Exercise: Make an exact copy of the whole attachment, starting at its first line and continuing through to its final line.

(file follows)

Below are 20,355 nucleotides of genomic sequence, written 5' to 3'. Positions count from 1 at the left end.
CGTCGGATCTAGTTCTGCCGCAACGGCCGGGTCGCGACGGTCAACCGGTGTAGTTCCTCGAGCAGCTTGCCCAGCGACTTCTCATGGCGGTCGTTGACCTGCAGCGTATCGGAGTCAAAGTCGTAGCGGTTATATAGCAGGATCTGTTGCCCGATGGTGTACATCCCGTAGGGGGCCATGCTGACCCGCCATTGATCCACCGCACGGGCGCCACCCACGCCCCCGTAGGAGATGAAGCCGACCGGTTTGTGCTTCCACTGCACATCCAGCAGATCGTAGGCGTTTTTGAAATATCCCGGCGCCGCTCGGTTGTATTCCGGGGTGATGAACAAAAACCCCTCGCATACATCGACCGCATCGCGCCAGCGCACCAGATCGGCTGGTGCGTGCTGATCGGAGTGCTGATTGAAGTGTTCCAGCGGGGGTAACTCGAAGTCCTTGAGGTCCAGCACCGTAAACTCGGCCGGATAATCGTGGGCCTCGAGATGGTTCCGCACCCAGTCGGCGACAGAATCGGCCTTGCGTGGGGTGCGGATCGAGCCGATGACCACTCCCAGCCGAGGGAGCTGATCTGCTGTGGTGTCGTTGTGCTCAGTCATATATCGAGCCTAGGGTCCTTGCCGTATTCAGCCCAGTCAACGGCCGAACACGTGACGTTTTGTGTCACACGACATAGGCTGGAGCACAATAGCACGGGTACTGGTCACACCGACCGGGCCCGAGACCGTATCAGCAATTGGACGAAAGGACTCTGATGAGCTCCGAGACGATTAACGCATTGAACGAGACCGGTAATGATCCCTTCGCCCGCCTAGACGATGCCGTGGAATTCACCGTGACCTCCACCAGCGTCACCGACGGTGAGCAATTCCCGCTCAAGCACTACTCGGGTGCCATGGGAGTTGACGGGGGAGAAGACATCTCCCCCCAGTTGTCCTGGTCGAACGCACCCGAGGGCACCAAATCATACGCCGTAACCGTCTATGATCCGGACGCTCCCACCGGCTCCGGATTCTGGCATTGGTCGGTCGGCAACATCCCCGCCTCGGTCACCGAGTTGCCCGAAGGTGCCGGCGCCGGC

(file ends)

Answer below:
Below are 20,355 nucleotides of genomic sequence, written 5' to 3'. Positions count from 1 at the left end.
CGTCGGATCTAGTTCTGCCGCAACGGCCGGGTCGCGACGGTCAACCGGTGTAGTTCCTCGAGCAGCTTGCCCAGCGACTTCTCATGGCGGTCGTTGACCTGCAGCGTATCGGAGTCAAAGTCGTAGCGGTTATATAGCAGGATCTGTTGCCCGATGGTGTACATCCCGTAGGGGGCCATGCTGACCCGCCATTGATCCACCGCACGGGCGCCACCCACGCCCCCGTAGGAGATGAAGCCGACCGGTTTGTGCTTCCACTGCACATCCAGCAGATCGTAGGCGTTTTTGAAATATCCCGGCGCCGCTCGGTTGTATTCCGGGGTGATGAACAAAAACCCCTCGCATACATCGACCGCATCGCGCCAGCGCACCAGATCGGCTGGTGCGTGCTGATCGGAGTGCTGATTGAAGTGTTCCAGCGGGGGTAACTCGAAGTCCTTGAGGTCCAGCACCGTAAACTCGGCCGGATAATCGTGGGCCTCGAGATGGTTCCGCACCCAGTCGGCGACAGAATCGGCCTTGCGTGGGGTGCGGATCGAGCCGATGACCACTCCCAGCCGAGGGAGCTGATCTGCTGTGGTGTCGTTGTGCTCAGTCATATATCGAGCCTAGGGTCCTTGCCGTATTCAGCCCAGTCAACGGCCGAACACGTGACGTTTTGTGTCACACGACATAGGCTGGAGCACAATAGCACGGGTACTGGTCACACCGACCGGGCCCGAGACCGTATCAGCAATTGGACGAAAGGACTCTGATGAGCTCCGAGACGATTAACGCATTGAACGAGACCGGTAATGATCCCTTCGCCCGCCTAGACGATGCCGTGGAATTCACCGTGACCTCCACCAGCGTCACCGACGGTGAGCAATTCCCGCTCAAGCACTACTCGGGTGCCATGGGAGTTGACGGGGGAGAAGACATCTCCCCCCAGTTGTCCTGGTCGAACGCACCCGAGGGCACCAAATCATACGCCGTAACCGTCTATGATCCGGACGCTCCCACCGGCTCCGGATTCTGGCATTGGTCGGTCGGCAACATCCCCGCCTCGGTCACCGAGTTGCCCGAAGGTGCCGGCGCCGGC